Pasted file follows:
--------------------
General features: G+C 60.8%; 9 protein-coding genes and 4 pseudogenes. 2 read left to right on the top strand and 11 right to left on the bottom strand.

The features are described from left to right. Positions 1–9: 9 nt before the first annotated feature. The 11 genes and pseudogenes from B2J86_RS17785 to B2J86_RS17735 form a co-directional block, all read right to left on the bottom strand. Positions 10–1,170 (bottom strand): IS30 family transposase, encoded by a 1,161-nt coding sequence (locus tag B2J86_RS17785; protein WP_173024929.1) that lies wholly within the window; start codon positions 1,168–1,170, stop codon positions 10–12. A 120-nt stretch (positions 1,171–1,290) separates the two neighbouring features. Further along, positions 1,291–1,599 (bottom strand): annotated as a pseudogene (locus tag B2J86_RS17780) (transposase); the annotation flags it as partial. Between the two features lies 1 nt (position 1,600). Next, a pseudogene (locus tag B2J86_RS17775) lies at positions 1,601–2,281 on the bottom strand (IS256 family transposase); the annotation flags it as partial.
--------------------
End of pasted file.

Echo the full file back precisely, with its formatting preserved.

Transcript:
General features: G+C 60.8%; 9 protein-coding genes and 4 pseudogenes. 2 read left to right on the top strand and 11 right to left on the bottom strand.

The features are described from left to right. Positions 1–9: 9 nt before the first annotated feature. The 11 genes and pseudogenes from B2J86_RS17785 to B2J86_RS17735 form a co-directional block, all read right to left on the bottom strand. Positions 10–1,170 (bottom strand): IS30 family transposase, encoded by a 1,161-nt coding sequence (locus tag B2J86_RS17785; protein WP_173024929.1) that lies wholly within the window; start codon positions 1,168–1,170, stop codon positions 10–12. A 120-nt stretch (positions 1,171–1,290) separates the two neighbouring features. Further along, positions 1,291–1,599 (bottom strand): annotated as a pseudogene (locus tag B2J86_RS17780) (transposase); the annotation flags it as partial. Between the two features lies 1 nt (position 1,600). Next, a pseudogene (locus tag B2J86_RS17775) lies at positions 1,601–2,281 on the bottom strand (IS256 family transposase); the annotation flags it as partial.